You’ve probably seen the numbers.

On August 3rd, the July unemployment figures for the US were widely reported. Relatively stagnant, again, with an overall unemployment rate of 8.3%

Last month, here at C&EN, Rudy Baum presented his take on unemployment figures for ACS members, which fell from 4.6% in March 2011 to 4.2% for March 2012. He pointed out that this rate was still “well below” the national unemployment rate, which was at 8.2% in March 2012.

This was followed by a commentary by Madeleine Jacobs, CEO and Executive Director of the ACS.

She expressed concern for her membership by stating that “those unemployed chemists are no longer solving critical challenges and creating jobs to ensure sufficient energy, clean water, and food while protecting the environment and curing diseases. Unemployment has both a human and an economic face.”

She was prompted to speak out by Brian Vastag’s article in the Washington Post from July 7th, which covered the lack of available jobs in the sciences. Within that article, a chemist, displaced from her position at a pharmaceuticals company, was quoted as advising her high-school aged daughter to avoid pursuing a career in science. “I tell her, ‘Don’t go into science.’ I’ve made that very clear to her,” she said.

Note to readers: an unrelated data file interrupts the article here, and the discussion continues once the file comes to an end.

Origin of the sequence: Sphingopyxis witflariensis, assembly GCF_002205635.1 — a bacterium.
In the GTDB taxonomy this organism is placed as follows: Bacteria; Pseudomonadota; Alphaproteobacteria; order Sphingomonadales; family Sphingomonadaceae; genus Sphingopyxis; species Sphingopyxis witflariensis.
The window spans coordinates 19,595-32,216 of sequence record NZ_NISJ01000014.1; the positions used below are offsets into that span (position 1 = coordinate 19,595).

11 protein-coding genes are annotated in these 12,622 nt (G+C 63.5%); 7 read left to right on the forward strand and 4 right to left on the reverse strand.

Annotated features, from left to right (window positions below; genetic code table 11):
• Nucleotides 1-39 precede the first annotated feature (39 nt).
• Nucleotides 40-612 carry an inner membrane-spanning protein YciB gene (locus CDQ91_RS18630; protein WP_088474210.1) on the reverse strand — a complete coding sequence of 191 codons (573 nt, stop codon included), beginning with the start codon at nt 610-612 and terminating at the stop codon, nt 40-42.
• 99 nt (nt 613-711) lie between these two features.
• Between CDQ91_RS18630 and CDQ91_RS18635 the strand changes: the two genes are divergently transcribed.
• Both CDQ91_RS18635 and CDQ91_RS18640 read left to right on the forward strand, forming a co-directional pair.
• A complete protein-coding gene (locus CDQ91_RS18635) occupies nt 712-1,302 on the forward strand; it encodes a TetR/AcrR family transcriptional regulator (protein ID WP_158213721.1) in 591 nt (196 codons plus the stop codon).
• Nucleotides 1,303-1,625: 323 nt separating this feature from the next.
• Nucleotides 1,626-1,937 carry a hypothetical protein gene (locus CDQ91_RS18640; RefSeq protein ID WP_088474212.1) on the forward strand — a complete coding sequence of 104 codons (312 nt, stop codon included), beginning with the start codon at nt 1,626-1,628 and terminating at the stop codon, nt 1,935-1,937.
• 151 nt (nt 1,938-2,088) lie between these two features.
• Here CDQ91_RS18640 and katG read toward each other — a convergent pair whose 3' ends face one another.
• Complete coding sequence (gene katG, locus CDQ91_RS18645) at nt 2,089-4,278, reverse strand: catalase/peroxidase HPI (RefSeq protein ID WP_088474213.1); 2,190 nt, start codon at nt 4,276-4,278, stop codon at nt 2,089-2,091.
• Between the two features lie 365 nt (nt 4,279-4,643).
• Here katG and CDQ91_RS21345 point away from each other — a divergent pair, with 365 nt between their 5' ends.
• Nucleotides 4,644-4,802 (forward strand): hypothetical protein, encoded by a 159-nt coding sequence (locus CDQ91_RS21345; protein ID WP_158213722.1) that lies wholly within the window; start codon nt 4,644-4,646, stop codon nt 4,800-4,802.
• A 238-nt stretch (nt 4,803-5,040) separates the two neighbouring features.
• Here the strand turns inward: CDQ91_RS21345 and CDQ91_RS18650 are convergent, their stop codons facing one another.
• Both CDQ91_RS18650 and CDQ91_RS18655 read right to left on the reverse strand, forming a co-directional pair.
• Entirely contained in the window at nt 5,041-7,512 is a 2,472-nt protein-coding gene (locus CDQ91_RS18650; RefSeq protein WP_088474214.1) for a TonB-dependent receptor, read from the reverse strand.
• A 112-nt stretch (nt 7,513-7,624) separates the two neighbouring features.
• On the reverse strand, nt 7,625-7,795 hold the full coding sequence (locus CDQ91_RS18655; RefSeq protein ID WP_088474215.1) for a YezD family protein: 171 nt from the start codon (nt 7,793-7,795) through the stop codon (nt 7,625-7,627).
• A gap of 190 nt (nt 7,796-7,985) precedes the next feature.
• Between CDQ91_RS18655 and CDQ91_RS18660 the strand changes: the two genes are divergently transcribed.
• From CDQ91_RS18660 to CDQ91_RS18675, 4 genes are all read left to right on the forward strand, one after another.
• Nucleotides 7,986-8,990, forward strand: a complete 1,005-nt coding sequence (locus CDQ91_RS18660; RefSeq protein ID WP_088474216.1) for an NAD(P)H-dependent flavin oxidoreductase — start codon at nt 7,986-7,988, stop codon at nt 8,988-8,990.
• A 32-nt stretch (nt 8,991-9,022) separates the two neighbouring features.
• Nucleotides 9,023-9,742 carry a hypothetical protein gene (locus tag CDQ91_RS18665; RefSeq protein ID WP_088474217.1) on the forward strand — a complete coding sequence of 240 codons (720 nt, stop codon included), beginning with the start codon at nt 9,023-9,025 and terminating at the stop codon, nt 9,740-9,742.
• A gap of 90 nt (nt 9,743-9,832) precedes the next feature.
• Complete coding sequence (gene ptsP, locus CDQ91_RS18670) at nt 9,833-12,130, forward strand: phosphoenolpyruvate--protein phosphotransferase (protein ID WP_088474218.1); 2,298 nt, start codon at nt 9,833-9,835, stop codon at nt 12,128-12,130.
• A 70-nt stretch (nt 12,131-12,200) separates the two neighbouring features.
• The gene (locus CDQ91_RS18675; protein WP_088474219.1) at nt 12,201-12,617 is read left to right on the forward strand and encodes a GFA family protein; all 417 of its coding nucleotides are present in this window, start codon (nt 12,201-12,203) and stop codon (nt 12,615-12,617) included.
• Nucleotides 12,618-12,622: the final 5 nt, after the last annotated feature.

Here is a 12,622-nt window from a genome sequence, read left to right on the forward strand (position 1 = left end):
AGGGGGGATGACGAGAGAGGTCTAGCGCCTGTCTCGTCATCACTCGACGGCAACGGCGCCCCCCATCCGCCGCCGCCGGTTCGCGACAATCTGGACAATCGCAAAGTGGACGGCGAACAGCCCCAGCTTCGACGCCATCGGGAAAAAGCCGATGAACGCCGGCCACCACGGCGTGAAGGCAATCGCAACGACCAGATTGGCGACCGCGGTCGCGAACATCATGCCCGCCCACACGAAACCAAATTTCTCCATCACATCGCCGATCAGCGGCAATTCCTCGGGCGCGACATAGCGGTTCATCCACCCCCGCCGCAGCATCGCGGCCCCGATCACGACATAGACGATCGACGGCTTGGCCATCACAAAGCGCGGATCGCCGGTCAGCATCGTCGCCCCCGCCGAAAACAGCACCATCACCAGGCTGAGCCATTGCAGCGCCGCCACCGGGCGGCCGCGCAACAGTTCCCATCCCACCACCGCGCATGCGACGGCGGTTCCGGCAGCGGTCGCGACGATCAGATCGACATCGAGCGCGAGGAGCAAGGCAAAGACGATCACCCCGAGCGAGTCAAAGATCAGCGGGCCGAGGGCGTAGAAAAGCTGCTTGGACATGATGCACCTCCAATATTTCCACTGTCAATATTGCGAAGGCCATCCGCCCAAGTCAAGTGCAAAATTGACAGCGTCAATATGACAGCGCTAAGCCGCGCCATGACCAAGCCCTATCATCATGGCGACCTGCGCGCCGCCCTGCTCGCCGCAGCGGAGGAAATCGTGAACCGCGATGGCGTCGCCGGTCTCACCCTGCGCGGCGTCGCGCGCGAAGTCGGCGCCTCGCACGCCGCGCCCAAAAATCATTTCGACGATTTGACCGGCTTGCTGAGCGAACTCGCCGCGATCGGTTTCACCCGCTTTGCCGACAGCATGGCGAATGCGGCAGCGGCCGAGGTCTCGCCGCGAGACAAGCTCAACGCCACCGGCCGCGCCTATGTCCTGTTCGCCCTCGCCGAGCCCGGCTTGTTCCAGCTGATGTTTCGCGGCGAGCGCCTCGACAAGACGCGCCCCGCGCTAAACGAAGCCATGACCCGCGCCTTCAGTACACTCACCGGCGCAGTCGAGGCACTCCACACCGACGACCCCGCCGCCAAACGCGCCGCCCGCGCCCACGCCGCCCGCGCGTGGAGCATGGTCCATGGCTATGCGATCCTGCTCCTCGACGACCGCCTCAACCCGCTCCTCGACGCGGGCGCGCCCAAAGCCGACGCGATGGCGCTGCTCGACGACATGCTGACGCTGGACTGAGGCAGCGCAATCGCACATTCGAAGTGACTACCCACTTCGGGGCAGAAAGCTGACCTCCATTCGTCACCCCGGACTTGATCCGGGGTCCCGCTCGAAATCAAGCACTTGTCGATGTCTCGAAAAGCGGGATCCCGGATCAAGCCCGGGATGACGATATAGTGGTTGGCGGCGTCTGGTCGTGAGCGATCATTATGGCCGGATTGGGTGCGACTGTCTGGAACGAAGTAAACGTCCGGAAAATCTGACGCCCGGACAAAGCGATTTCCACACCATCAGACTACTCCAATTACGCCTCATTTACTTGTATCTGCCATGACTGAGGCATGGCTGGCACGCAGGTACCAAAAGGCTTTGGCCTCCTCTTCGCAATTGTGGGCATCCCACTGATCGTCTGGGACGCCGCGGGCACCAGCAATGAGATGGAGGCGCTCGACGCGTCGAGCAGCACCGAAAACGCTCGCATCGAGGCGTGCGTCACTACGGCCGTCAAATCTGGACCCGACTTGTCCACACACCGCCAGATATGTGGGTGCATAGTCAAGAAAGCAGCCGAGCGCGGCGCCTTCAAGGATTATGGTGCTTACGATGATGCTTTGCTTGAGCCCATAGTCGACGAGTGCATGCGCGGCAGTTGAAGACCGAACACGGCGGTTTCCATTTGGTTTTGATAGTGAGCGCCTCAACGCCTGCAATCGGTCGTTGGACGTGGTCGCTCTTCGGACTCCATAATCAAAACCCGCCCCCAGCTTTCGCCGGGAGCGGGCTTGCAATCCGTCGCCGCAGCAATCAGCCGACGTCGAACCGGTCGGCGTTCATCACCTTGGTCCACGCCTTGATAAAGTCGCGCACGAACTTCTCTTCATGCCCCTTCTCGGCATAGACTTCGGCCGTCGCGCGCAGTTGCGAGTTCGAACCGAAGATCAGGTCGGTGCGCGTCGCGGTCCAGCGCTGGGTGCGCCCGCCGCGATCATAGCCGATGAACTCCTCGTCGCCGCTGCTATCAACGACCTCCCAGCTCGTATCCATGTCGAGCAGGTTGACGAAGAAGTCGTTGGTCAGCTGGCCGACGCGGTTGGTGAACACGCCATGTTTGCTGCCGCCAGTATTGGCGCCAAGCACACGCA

Ms. Jacobs was particularly disturbed by this advice, and felt compelled to call others to action. This is where her initial expression of concern morphed into something else:

“Many people became scientists to fulfill what they saw as their patriotic duty. Let’s not discourage our children who are passionate about chemistry and other sciences by pointing them to other fields.”

She then proceeded to quote, as support for her position, a biology undergraduate, who said, among other things:

“Anyone who would discourage a child who loves math and chemistry from pursuing a career in science because it might be difficult to find employment might not be a scientist for the right reasons.”

I guess there’s room enough for at least two on that particular high horse.